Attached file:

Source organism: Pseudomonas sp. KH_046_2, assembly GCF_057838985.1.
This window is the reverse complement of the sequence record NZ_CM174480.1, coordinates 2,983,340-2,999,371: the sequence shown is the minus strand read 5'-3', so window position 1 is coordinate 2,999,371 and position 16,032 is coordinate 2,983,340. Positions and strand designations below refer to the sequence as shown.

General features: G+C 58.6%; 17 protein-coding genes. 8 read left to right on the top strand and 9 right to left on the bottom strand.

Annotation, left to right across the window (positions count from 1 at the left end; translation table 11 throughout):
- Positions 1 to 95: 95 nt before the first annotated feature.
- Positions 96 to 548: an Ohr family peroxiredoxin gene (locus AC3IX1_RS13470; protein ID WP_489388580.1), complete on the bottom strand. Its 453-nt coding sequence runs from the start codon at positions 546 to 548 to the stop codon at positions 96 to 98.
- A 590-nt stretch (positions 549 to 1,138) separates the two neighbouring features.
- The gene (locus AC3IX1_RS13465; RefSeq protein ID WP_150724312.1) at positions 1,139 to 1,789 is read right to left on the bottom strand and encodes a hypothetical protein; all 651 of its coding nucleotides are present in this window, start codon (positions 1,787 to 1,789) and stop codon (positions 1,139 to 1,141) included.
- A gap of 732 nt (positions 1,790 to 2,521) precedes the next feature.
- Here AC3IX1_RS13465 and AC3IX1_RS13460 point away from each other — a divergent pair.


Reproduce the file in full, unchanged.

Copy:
Source organism: Pseudomonas sp. KH_046_2, assembly GCF_057838985.1.
This window is the reverse complement of the sequence record NZ_CM174480.1, coordinates 2,983,340-2,999,371: the sequence shown is the minus strand read 5'-3', so window position 1 is coordinate 2,999,371 and position 16,032 is coordinate 2,983,340. Positions and strand designations below refer to the sequence as shown.

General features: G+C 58.6%; 17 protein-coding genes. 8 read left to right on the top strand and 9 right to left on the bottom strand.

Annotation, left to right across the window (positions count from 1 at the left end; translation table 11 throughout):
- Positions 1 to 95: 95 nt before the first annotated feature.
- Positions 96 to 548: an Ohr family peroxiredoxin gene (locus AC3IX1_RS13470; protein ID WP_489388580.1), complete on the bottom strand. Its 453-nt coding sequence runs from the start codon at positions 546 to 548 to the stop codon at positions 96 to 98.
- A 590-nt stretch (positions 549 to 1,138) separates the two neighbouring features.
- The gene (locus AC3IX1_RS13465; RefSeq protein ID WP_150724312.1) at positions 1,139 to 1,789 is read right to left on the bottom strand and encodes a hypothetical protein; all 651 of its coding nucleotides are present in this window, start codon (positions 1,787 to 1,789) and stop codon (positions 1,139 to 1,141) included.
- A gap of 732 nt (positions 1,790 to 2,521) precedes the next feature.
- Here AC3IX1_RS13465 and AC3IX1_RS13460 point away from each other — a divergent pair.